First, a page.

Humanity is a vast network of small and large societies numbering 7.8 billion people. Almost half of them (3.6 billion) use social media. But when and how exactly did we get here? For tens of thousands of years, we have been foragers and hunters. Evolution did not come quickly.
But when we started cultivating the land and living in permanent settlements, everything changed in time about 12 thousand years ago. Now, everything shows that we are at a correspondingly essential crossroads.
This work is supported by an interdisciplinary paper recently published in the National Academy of Sciences of the United States. The 17 researchers who took part come from entirely different fields, but they seem to agree on one key thing: we need to realize the dangers of new technologies and social media before it’s too late.
“There is a huge problem, and we have to understand its context; it is vital for the future,” Carl Bergstrom, a biologist and head of research entitled “Managing Global Collective Behavior,” told Recode.
Social media, the center of the problem
For the scientific team, the critical issue is to treat the collective behavior of people not just as a fascinating scientific field but as a vital tool for the survival of the human species. But what does all this mean?
The research is written in a pretty popular language without trying to confuse the readers. Exactly the opposite. In other words, it is trying to shed light on something obvious. Still, we do not seem to be doing anything about it so far: new technologies and -mostly- social media are galloping without us being adequately prepared for it.
The digital age has brought about cataclysmic changes in our societies without realizing exactly the consequences it has on their operation. A few years ago, anyone who said that social networks often spark racist hatred was treated like crazy. Now, we know that cyberbullying is commonplace worldwide, and the times when a hoax acted as a spark for racial cleansing were not few. Sometimes a tweet is enough.
It makes sense to understand that more often – very rarely – we operate as groups and not as individuals. Just as locusts swallow large areas of green land as if they had a plan behind it, so too do we make massive decisions without often realizing why. The fact that we emptied the shelves of the supermarkets of toilet paper in the first quarantine speaks for itself.
Usually, we do not take so seriously the extent to which we are affected by digital developments. On the contrary, critical issues such as overpopulation are pretty clear in our minds: it poses a threat to the natural environment, the planet, and the human species; These in the real world.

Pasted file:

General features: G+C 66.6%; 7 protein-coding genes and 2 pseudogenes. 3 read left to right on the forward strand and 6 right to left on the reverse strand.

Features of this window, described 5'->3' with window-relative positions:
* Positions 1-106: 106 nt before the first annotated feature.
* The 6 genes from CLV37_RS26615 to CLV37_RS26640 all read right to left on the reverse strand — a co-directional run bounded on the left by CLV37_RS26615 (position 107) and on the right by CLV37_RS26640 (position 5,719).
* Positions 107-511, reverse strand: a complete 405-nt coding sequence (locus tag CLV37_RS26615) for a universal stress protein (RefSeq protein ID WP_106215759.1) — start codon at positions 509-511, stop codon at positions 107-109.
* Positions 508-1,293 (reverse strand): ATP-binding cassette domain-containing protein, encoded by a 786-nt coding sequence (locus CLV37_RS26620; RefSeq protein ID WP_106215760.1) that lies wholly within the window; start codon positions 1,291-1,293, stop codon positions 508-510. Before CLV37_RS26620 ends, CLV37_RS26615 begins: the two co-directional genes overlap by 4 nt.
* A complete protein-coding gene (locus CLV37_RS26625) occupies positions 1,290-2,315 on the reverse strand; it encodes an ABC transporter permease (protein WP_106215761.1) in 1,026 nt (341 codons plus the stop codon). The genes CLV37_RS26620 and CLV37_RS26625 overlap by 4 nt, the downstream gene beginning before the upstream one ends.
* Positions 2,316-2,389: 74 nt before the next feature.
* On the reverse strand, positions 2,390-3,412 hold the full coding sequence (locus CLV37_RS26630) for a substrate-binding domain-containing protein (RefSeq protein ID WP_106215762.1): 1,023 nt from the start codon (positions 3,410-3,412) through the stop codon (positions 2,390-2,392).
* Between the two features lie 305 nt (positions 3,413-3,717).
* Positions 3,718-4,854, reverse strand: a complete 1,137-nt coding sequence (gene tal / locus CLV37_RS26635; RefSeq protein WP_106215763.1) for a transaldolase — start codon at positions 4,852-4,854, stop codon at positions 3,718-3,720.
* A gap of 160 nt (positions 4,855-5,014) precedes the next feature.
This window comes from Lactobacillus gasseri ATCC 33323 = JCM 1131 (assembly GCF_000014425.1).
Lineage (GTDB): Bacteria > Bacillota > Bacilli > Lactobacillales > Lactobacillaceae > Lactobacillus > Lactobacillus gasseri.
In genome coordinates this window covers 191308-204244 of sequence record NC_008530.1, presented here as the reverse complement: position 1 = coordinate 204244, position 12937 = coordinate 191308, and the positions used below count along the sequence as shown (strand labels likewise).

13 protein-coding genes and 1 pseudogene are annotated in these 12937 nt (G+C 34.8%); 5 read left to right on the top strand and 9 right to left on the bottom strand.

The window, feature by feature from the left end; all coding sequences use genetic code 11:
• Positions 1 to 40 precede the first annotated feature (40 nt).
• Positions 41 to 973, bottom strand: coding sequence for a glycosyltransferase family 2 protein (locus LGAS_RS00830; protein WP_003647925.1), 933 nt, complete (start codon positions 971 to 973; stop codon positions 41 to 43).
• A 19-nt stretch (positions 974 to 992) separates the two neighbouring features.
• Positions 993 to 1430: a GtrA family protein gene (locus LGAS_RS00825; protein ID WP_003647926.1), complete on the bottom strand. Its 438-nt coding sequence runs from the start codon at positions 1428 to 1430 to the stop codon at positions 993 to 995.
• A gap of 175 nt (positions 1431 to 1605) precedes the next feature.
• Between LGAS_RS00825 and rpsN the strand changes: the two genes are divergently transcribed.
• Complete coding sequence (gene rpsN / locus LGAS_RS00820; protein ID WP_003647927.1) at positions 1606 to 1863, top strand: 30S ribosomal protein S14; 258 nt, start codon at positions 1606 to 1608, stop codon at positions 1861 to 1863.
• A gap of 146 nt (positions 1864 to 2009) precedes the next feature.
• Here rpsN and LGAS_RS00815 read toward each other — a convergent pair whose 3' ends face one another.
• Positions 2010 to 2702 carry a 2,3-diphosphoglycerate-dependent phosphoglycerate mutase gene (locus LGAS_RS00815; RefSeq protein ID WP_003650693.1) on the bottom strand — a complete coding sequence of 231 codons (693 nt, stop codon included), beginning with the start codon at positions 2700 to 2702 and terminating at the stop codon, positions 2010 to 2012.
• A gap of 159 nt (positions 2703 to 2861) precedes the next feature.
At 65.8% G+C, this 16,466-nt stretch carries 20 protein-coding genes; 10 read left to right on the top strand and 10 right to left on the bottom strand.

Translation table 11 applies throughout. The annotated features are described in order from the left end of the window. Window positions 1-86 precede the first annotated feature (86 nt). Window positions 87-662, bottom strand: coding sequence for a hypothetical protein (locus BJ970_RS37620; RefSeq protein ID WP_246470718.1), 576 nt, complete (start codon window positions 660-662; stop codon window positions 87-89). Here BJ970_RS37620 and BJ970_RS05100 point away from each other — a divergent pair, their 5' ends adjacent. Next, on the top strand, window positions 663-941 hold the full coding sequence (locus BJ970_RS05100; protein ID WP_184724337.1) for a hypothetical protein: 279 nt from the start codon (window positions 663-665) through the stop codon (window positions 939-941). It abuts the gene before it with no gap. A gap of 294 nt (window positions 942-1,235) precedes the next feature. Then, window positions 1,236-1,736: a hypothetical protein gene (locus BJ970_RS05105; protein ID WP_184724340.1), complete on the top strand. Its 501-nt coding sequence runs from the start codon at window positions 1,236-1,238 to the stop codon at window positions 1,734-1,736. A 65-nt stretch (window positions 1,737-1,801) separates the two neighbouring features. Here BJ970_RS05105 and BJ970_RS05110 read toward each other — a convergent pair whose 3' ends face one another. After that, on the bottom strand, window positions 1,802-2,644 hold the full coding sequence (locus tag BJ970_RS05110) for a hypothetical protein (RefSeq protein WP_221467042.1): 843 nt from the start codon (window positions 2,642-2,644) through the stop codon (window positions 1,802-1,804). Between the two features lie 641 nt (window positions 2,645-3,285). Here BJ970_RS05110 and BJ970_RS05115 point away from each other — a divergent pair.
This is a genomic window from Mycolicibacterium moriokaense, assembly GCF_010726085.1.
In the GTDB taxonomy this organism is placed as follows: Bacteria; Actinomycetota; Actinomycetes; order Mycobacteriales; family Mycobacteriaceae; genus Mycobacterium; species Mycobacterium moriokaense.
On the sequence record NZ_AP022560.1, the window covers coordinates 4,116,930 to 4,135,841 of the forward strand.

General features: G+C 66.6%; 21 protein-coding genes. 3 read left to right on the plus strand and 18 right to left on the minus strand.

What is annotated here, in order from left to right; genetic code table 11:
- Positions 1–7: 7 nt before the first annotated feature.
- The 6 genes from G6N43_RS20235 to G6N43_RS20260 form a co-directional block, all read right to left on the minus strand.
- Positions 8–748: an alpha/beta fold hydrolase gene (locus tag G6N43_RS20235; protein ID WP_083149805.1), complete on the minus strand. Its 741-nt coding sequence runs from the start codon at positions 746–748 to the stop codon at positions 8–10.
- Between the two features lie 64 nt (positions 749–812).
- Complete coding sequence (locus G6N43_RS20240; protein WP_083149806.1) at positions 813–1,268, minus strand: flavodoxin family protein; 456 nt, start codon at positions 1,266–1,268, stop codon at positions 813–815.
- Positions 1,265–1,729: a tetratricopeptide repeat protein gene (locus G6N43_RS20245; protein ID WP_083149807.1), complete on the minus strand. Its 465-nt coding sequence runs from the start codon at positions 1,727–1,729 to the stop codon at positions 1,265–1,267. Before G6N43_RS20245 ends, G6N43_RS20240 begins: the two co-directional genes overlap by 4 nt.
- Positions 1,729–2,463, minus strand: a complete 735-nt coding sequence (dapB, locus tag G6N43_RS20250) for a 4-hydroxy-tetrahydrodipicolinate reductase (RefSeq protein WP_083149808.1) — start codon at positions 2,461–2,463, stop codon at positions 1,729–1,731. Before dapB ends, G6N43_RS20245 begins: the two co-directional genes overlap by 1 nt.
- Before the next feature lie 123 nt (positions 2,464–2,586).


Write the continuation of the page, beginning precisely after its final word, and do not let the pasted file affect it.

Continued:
But what is happening in the digital world, and how does it massively affect us? The scientists who are signing this new research believe that we do not know what is happening to us. We can not answer even the most straightforward questions: after all, can an algorithm that suggests new friends on social networks work for or against misinformation? We have no idea because we do not have the appropriate data, the necessary statistics.
Even in the 20th century, walls were erected between societies: the Western World and the Eastern Bloc, the different languages, the overseas distances that were difficult to cover. Now, we live in more or less the same world (except China), there are translation technologies that free our hands in seconds, while the flights that will allow New York-London in 3 hours will become a reality in a few years.
At the same time, what scares me, even more is the speed of information transmission. News that has not been cross-referenced – or even worse, fake news – can go around the world, causing chain reactions. It takes just a few minutes to find yourself off the coast of Miami in a Siberian village.
The way the fake news is transmitted is reminiscent of how Covid-19 was transmitted: quickly, everywhere, without discrimination based on age, gender, or social class. Algorithms do their job, but we are not sure that they do it well – at least not on social media.
Yes, sciences like medicine but also problems like road traffic find immediate solutions to algorithms. But information is another area. How easy is it for Facebook’s algorithm to create an illusion of reality in each of us? It serves us the news we want, the accounts that match ours, the comments we need.
After all, social media algorithms are not set up to produce the most objective result in journalism. What they see are reactions and likes. So, if one excludes the extreme voices of hatred and racism (which are now the last to eat ban) but also the naked, the question of social networks is one: interaction – and not the truth.
All this situation that has been created is not at all innocent. The most worrying thing is that there does not seem to be a straightforward solution on the horizon. This research highlights how crucial it is to put the issue on the table, as providing solutions without even defining what exactly the problem is an even greater risk.
In any case, science must find the right way to regulate the context in which social media should operate. This is not just the work of an algorithmic mathematician but also from biologists to psychologists and from social scientists to computer scientists and philosophers.
But it must be done quickly because the margins are narrowing. Even if the ideal solution is found, it must be embraced by the political leadership. After all, the resistances of the big-tech giants are not going to bend easily.